For offensive line help, the Miami Dolphins must turn to the draft
Now that the dust has settled a little on free agency, it’s not hard to come away impressed with the moves the Miami Dolphins pulled off. Acquiring All-Pro cornerback Jalen Ramsey was the headliner, followed by quality singings at linebacker and backup quarterback.
The one position group that seemed overshadowed was the offensive line. Many Dolphins fans see protecting quarterback Tua Tagovailoa as priority number one. Still, other than a couple of one-year deals for depth, Dolphins general manager Chris Grier hasn’t made any moves to improve a unit that needs some reinforcements. That said, maybe the help won’t come from the open market but from the draft.
The Dolphins don’t have a first-round pick this year and, as of this writing, only have five picks in total. The most valuable picks are a second-round pick (51st overall), and two third-round picks (77th and 84th overall). Not the sexiest picks in the world, but many of the best teams in the league build their offensive lines in this part of the draft. Of the 23 offensive linemen named to the 2023 Pro Bowl, 10 were drafted in the second or third round. If the Dolphins aren’t going to spend big free agent money to fix the offensive line, then the draft is the way to go.
The Dolphins are secure with Terron Armstead at left tackle, but right tackle could be due for an upgrade. Some options include BYU’s Blake Freeland, North Dakota State’s Cody Munch, Ohio State’s Dawand Jones, and Syracuse’s Matthew Bergeron, all of whom rank in the bottom 50 of Pro Football Focus’ top-100 big board where Miami’s picks will land.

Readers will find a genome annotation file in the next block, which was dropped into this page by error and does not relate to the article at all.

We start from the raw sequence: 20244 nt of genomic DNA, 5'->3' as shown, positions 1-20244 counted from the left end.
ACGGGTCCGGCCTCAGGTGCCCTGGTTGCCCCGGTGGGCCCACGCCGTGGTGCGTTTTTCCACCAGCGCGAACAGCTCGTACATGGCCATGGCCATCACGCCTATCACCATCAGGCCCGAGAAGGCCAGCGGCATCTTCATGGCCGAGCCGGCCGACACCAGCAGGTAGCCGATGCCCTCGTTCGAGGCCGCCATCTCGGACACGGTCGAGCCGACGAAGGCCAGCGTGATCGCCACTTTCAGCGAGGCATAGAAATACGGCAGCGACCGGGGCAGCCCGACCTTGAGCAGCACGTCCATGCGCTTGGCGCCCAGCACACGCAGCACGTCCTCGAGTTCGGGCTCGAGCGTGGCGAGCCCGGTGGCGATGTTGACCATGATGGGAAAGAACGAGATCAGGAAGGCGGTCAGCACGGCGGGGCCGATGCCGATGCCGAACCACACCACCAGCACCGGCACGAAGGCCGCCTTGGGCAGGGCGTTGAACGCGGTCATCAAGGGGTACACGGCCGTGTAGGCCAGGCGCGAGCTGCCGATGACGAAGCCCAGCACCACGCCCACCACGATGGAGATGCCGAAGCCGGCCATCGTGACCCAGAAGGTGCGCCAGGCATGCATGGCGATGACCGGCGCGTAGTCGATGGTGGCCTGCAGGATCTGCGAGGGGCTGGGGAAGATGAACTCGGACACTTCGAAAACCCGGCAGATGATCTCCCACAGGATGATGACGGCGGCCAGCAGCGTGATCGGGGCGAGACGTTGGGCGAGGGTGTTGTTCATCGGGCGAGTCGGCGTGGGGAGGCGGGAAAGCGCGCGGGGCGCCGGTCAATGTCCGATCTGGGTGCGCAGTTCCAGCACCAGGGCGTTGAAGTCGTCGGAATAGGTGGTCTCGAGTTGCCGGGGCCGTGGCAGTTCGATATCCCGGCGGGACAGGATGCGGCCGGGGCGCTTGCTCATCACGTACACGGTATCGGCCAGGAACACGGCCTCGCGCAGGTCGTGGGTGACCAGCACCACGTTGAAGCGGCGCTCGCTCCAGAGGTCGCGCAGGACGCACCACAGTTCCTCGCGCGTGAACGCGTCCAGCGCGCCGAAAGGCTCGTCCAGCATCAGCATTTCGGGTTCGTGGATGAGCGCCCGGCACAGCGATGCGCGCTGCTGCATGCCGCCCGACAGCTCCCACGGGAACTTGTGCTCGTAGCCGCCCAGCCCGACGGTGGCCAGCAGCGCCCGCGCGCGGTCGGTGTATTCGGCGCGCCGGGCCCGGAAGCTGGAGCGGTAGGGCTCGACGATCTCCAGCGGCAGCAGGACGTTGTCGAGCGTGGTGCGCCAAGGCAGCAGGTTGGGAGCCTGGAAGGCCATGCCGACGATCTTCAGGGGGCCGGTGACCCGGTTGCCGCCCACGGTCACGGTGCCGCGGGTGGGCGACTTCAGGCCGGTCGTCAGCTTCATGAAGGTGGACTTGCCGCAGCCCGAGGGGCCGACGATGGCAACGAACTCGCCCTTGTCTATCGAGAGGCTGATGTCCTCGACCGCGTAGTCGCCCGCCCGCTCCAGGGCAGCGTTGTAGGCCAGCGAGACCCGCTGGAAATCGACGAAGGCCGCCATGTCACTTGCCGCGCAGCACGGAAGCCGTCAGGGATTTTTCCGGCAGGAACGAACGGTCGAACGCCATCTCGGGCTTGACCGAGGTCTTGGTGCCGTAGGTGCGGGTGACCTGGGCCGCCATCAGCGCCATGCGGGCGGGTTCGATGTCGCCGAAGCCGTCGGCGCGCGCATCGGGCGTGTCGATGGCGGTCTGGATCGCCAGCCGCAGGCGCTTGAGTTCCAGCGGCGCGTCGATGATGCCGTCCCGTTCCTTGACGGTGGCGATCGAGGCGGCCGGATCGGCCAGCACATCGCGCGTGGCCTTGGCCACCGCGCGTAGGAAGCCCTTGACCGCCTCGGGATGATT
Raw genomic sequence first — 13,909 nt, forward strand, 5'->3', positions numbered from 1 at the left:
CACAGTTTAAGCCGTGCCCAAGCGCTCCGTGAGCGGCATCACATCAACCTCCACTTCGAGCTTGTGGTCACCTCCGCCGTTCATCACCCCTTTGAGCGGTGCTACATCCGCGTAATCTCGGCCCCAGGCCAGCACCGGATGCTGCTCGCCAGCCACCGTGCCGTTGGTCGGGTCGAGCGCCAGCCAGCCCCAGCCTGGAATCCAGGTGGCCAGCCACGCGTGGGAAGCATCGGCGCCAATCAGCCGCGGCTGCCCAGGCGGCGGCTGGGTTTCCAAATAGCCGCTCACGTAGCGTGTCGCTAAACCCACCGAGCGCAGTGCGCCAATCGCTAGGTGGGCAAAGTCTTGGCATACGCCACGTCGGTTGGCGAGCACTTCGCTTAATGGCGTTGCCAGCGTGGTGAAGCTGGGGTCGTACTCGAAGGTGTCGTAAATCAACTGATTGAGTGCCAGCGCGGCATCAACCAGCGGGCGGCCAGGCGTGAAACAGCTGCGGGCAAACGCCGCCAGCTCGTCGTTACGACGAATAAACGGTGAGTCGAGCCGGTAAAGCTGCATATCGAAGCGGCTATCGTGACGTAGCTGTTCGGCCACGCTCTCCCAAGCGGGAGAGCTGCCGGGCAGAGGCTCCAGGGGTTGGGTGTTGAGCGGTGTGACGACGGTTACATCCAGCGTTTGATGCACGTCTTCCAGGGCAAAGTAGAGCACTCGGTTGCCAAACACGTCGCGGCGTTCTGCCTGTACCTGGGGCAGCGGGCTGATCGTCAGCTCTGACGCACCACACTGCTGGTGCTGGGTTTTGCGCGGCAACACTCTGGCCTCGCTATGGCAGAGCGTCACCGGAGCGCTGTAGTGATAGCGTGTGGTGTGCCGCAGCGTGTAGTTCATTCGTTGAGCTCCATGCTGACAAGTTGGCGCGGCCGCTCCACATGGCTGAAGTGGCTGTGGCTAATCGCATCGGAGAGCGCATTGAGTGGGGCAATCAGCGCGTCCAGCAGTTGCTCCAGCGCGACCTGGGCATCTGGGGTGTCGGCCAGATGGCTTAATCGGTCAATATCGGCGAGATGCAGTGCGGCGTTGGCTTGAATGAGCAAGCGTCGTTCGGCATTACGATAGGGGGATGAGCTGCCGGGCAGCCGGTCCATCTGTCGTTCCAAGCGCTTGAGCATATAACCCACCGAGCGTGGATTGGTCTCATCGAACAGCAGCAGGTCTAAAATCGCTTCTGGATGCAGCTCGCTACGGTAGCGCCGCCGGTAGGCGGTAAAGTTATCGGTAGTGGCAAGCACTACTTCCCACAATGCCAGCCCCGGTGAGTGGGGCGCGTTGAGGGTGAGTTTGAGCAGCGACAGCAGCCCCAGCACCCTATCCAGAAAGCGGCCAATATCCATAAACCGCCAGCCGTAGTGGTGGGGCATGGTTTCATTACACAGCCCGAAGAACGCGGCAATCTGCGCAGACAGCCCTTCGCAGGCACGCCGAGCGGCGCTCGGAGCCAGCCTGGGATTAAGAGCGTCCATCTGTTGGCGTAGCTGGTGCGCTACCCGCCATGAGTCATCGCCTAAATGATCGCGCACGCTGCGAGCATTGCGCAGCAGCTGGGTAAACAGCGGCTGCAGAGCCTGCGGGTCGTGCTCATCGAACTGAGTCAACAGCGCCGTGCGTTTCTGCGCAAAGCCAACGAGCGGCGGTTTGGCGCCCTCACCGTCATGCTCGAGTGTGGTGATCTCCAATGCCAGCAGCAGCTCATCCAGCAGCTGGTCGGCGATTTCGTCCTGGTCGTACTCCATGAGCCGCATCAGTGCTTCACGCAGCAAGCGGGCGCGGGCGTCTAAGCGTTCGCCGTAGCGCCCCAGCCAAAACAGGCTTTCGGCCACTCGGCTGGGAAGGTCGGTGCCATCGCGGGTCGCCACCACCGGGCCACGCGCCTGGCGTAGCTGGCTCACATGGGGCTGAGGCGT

The interior offensive line needs a facelift as well. Center Connor Williams had the highest PFF grade among all Miami linemen, but both guard spots yielded disappointing results. Former 2021 second-round pick Liam Eichenberg from Notre Dame was hampered by injuries for much of last season, but even when he was healthy his play was poor. Robert Jones didn’t fair much better, either, leaving the middle of the line vulnerable. Florida’s O’Cyrus Torrence is a likely plug-and-play selection for whichever team selects him. He ranks 33rd on PFF’s big board, which may put him just out of reach for Miami. Other options include Ohio State’s Luke Wypler, USC’s Andrew Vorhees, Kansas State’s Cooper Beebe, Minnesota’s John Michael Schmitz, Duke’s Graham Barton, Connecticut’s Christian Hayes, and TCU’s Steve Avila.
If the Dolphins want to capitalize on the all-in season they’re building towards right now, they need to protect Tagovailoa. To do that, they’ll need to invest in the offensive line more than they have been in free agency. For Tagovailoa’s sake, let’s hope help is on the way.